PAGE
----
Whilst most of us have got used to the idea of lockdown, and come to terms with life not quite as we knew it, it is still fairly difficult to imagine just how long restrictions may go on for. And even if the restrictions on our daily movements are eased in the coming weeks, we still face the prospect of further waves of infection and a winter season possibly without a vaccine or effective medicines.
Food shortages hit the headlines in a big way at the start of the lockdown, and even now, many people are struggling to find basics such as flour and sugar on their supermarket shelves. Whilst most produce is now freely available, it’s worth considering that we are right in the middle of the peak growing season for fruit and vegetables, but the Covid-19 restrictions could last throughout the winter in some shape or form.
It’s not unreasonable to assume, therefore, that there could be shortages of fresh fruit and vegetables in the coming months, especially if you also factor in the shortage of agricultural workers to harvest Britain’s crops and the potential for complex trading arrangements when we finally leave the EU transition period at the end of the year.
For all of these reasons, it makes sense to consider building up a stockpile of preserved foods, and vegetables in particular. In today’s post, we talk about the various ways to preserve those healthy veggies and discuss which work best for the various preserving methods.
Preserving jars to the rescue
Whatever method of preserving you choose, whether it’s freezing, pickling, drying or canning, you need plenty of good quality glass jars to put all that produce in. We have a huge range of preserving jars to choose from, suitable for all types of preserving. Check out the range before you start thinking about bulk buying your fruit and vegetables so that you are well-prepared at the outset of the project. Our Bonta range of glass jars is perfect for building up a store of preserved veg.
Drying as a means of preserving vegetables
Drying, or dehydrating, to give it the correct name, is a popular way of preserving all kinds of fruit and vegetables. You can use a special dehydrator to do this, or you can simply lay out your sliced vegetables in the oven and leave them there on a very low setting for up to 12 hours to completely dry out. How long the process takes in the oven depends on what vegetable you are working with, so always check online to be sure that you don’t overdo it!
All sorts of vegetables are suitable for the dehydration approach to preserving, including pumpkins, mushrooms, onions, green beans, tomatoes, peas, celery, potatoes, kale, courgettes and cauliflower. If you would normally eat the vegetable raw, like tomatoes, celery and peppers, then you don’t need to do anything before dehydrating. For most other vegetables, however, it helps improve the flavour and appearance of the vegetables if you parboil them for a few minutes before dehydrating them.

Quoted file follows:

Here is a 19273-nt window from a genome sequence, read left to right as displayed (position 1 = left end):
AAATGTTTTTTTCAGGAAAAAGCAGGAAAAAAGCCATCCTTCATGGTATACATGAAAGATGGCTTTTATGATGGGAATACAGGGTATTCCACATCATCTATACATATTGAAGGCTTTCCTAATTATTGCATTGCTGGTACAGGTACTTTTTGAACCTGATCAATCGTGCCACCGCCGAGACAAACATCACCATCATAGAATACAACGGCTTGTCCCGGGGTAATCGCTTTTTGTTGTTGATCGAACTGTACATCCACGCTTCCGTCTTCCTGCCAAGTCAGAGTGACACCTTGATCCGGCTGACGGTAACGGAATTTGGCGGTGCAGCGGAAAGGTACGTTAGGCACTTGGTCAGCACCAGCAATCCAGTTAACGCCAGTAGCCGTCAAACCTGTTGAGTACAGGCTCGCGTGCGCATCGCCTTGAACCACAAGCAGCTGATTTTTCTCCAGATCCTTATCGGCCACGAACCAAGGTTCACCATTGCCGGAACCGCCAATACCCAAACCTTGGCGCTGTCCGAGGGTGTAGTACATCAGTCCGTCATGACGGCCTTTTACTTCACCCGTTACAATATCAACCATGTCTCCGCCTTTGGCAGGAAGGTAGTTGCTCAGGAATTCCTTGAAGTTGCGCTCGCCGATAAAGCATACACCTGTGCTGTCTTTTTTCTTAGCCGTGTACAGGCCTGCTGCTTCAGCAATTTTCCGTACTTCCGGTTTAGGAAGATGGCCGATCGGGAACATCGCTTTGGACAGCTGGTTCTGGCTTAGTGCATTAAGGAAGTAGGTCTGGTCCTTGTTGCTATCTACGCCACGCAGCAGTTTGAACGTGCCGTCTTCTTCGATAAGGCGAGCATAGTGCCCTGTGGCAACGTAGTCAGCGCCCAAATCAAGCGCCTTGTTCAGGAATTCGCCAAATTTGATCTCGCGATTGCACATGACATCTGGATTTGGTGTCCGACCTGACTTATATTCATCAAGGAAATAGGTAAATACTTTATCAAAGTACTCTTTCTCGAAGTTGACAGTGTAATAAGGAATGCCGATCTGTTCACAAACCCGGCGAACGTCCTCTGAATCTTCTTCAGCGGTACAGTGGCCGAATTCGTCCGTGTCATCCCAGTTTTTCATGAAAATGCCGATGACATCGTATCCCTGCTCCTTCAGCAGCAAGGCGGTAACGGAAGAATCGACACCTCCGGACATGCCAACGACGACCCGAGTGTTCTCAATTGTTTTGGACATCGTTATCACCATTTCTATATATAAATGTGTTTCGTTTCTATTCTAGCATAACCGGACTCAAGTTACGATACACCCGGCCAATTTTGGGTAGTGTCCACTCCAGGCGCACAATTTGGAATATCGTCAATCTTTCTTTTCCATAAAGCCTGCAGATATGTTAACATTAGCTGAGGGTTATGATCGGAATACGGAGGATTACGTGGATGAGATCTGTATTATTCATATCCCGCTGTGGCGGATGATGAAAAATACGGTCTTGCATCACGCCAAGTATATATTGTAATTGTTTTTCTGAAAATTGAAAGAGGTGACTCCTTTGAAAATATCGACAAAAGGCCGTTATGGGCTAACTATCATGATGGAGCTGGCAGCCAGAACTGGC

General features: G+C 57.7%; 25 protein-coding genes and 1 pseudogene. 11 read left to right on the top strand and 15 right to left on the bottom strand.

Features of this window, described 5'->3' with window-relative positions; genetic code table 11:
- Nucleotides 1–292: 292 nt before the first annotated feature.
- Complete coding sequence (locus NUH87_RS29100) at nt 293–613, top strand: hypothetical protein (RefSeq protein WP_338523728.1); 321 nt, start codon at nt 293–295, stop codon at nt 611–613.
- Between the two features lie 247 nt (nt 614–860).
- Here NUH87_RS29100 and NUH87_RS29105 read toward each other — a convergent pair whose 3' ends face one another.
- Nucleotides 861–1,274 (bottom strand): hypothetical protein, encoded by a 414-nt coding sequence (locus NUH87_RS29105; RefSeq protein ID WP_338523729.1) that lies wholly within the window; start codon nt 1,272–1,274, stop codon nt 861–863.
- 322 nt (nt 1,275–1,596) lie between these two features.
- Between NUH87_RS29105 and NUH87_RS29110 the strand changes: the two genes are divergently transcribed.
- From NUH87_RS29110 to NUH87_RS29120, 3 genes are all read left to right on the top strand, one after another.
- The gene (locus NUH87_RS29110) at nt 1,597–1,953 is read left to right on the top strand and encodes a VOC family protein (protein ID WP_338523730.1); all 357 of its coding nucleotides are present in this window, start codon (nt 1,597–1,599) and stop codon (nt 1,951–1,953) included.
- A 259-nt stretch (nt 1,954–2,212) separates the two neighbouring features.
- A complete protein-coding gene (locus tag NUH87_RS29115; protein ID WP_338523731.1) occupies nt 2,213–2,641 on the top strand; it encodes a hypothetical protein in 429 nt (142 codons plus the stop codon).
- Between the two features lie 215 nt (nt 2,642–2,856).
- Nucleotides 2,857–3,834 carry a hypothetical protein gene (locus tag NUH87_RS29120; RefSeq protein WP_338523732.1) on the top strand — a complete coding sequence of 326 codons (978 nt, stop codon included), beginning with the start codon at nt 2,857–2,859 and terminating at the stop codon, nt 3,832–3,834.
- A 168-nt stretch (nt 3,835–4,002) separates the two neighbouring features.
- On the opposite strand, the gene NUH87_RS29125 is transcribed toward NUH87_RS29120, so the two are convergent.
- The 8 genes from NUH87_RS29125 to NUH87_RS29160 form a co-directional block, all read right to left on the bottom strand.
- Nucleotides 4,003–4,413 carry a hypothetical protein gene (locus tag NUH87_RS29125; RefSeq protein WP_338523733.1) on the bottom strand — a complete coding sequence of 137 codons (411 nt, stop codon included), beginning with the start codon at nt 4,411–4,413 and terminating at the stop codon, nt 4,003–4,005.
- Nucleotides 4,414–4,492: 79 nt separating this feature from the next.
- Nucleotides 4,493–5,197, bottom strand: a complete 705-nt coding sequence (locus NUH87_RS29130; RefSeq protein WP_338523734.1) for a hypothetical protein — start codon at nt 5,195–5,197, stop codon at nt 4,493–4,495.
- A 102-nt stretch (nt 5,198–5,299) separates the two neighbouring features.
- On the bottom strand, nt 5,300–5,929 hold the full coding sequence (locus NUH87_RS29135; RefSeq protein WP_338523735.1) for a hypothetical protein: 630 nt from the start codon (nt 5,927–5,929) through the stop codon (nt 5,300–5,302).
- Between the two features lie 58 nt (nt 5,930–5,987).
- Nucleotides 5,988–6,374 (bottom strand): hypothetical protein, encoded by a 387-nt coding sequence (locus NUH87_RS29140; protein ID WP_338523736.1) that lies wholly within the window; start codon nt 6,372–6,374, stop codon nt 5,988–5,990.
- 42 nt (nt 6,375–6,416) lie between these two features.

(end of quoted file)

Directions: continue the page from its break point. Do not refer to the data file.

Once you’ve dehydrated your vegetables, whether in the oven or in a dehydrator, pack them tightly into clean, sterilised glass jars and seal with the lid as soon as possible. Most dehydrated vegetables should be good to keep for up to a year. They can be added straight from the jar to soups and stews, or you can rehydrate them before use by soaking them in water for 10 minutes.
Other options for preserving vegetables
Of course, drying isn’t the only choice available to you if you want to fill your pantry with vegetable treats for the winter months. Freezing is, of course, another option, and one that is quick and easy to do, provided that you have enough freezer space. Some vegetables also work better when they are canned or pickled, so consider those options too. If you have grown shallots, or you can get hold of some from your greengrocers, a large batch of pickled onions is always a good bet, as is pickled cabbage and an assortment of chutneys.
The secret is to make sure that you fill your Pandemic Pantry with as wide a variety of vegetables as possible. Make too many of one single thing and you run the risk of getting fed up of it, but if you only make a couple of small batches of preserved vegetables, you won’t have enough to use them freely throughout the winter season and you’ll find yourself rationing them, to make them last longer.
Neither of those scenarios are ideal, so make as much as you comfortably can, spread across all sorts of different vegetables, taking into account the vegetables that your family enjoys eating and the dishes you are likely to cook that could make use of these preserved goodies.
Have you started putting together a Pandemic Pantry? Do share your ideas and plans with us on Facebook, Twitter and Instagram, as we love to hear from our customers and friends.